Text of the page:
Capitation payments were intended as a catalyst to change case planning decisions and service provision for children in foster care. The purpose was to accelerate decision-making to achieve earlier permanency for children. Changes in the focus and approach to case planning decisions and service provision occurred in varying degrees across the agencies. Little Flower and St. Christopher-Jennie Clarkson exhibited the most comprehensive changes in both these areas. They developed strategies to prioritize cases by identifying cases that could be returned home quickly and making efforts up front to achieve additional discharges during the first year. Aftercare services were then used to maintain the savings accrued from the "early" discharge of children. New York Foundling did not make extensive service provision modifications, but they did change decision-making processes. They reported a new approach to handling adoption cases and extensive case review procedures that placed a new focus on permanency. By contrast, Harlem Dowling, Miracle Makers, and St. Christopher-Ottilie did not systematically implement new decision-making processes in the experimental group. Instead, they said they focused on enhancing strategies and procedures that were already in place.
Other programmatic changes made by agencies included reducing caseload size to facilitate increased contacts. Four of the six agencies recruited casework staff to work specifically for the experimental group. All agencies hired a number of specialists. Little Flower and St Christopher-Jennie Clarkson made the greatest investments in the number of new staff. All agencies, except New York Foundling, reduced the caseload size for the experimental group.
Characteristics of Children in the Demonstration
Children in the HomeRebuilders experiment were almost entirely African American or Hispanic. Over one-half were less than 6 years of age. Most were in their first placements in nonrelative foster homes and had been in placement a fairly long period of time, on average a little less than 3 years. Some characteristics of children varied among agencies and between experimental and comparison groups within agencies. Of particular importance to the findings are the shorter length of time in care at the beginning of the experiment in the Little Flower experimental group and the larger proportion of African American and smaller proportion of Hispanic children in the Miracle Makers experimental group.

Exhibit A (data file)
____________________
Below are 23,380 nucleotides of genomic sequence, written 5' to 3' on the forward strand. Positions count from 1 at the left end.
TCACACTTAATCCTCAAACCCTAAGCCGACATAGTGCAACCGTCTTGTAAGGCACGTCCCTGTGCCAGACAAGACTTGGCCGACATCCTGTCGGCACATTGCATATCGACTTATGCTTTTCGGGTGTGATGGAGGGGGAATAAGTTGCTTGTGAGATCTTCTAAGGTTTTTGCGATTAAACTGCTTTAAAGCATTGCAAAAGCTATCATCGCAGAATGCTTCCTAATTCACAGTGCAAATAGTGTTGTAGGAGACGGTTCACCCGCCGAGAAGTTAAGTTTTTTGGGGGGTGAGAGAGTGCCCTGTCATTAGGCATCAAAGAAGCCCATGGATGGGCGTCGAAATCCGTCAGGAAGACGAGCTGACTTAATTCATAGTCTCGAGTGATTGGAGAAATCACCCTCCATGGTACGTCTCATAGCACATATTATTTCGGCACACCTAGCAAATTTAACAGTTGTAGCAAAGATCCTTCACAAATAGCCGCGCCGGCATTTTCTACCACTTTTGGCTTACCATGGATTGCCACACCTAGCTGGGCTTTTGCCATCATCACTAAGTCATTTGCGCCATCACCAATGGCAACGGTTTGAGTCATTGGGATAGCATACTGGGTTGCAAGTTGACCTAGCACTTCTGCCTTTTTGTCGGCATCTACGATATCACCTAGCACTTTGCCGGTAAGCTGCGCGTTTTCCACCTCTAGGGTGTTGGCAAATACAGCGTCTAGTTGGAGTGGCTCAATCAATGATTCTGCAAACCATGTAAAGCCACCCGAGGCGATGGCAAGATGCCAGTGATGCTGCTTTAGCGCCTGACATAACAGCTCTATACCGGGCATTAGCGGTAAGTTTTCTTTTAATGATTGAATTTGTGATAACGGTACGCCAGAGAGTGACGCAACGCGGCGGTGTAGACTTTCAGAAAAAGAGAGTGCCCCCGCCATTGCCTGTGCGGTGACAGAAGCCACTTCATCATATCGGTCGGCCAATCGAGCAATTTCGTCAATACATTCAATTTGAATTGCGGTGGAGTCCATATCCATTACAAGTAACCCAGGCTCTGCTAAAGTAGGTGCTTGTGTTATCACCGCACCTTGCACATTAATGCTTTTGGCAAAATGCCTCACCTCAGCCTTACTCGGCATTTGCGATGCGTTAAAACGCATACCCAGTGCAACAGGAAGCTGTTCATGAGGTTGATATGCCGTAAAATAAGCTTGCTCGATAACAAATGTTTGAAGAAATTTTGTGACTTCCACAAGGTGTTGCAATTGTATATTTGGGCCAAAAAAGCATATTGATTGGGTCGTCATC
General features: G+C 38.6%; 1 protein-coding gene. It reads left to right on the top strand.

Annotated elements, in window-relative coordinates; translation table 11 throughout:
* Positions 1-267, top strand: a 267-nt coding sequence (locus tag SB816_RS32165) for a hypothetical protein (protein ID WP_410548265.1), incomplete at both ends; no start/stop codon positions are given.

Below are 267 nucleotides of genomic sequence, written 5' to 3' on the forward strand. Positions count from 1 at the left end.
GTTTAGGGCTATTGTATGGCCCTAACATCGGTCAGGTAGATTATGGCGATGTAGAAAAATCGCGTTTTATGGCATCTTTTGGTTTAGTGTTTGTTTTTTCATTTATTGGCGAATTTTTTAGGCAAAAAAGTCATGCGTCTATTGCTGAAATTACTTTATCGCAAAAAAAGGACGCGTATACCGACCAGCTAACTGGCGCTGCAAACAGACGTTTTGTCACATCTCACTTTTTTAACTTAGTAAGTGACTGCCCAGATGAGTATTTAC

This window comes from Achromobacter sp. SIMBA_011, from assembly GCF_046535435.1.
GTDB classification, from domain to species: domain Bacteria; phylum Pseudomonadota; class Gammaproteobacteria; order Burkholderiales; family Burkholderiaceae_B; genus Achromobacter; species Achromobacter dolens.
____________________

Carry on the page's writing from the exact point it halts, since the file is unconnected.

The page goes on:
Discharge and Days in Care
The rapid achievement of permanency and reduction in days of care were central objectives of the HomeRebuilders program. Two measures were examined: the percentage of children whose cases were closed and the number of days in care subsequent to July 1, 1993. The analysis focused on differences between experimental and comparison groups within agencies. Aggregating results across agencies is not warranted because of considerable differences among agencies. The data indicate that the HomeRebuilders program had the effect of speeding up discharge and reducing days in care in one of the three agencies using random assignment (Little Flower). In the other two random assignment agencies, Harlem Dowling and Miracle Makers, discharge proportions were not significantly higher and days in care were not significantly lower for the experimental group. In one of the non-random-assignment agencies (New York Foundling), discharge rates were higher and days in care lower for the HomeRebuilders group compared with the comparison group. The results for Little Flower and New York Foundling were confirmed in a regression analysis controlling for certain characteristics of the children. St. Christopher-Jennie Clarkson had high proportions of cases closed and low average days in care, but definitive conclusions cannot be drawn about those results because there was no comparison group in that agency.
About two-thirds of the children began the experiment with a permanency goal of return home; nearly all of the remainder had a goal of adoption. Many of the original goals of return home were subsequently changed to adoption, so that by the end of the experiment, in December 1995, the proportions had substantially reversed, with 55% of the children having been adopted or having a goal of adoption.
Rates of reentry to foster care were very low in both the experimental and comparison groups.
Child and Family Functioning
Parent and family functioning was explored for respondents who were birth parents. Caretakers were asked a series of questions to measure depression, caretaking behaviors, punishment, positive and negative life events, difficulty paying for things, and overall assessment of improvement. On scales derived to measure these variables, few significant differences were found between the experimental and comparison groups within agencies. Similar questions were asked of the caseworkers and again there was little difference between experimental and comparison groups.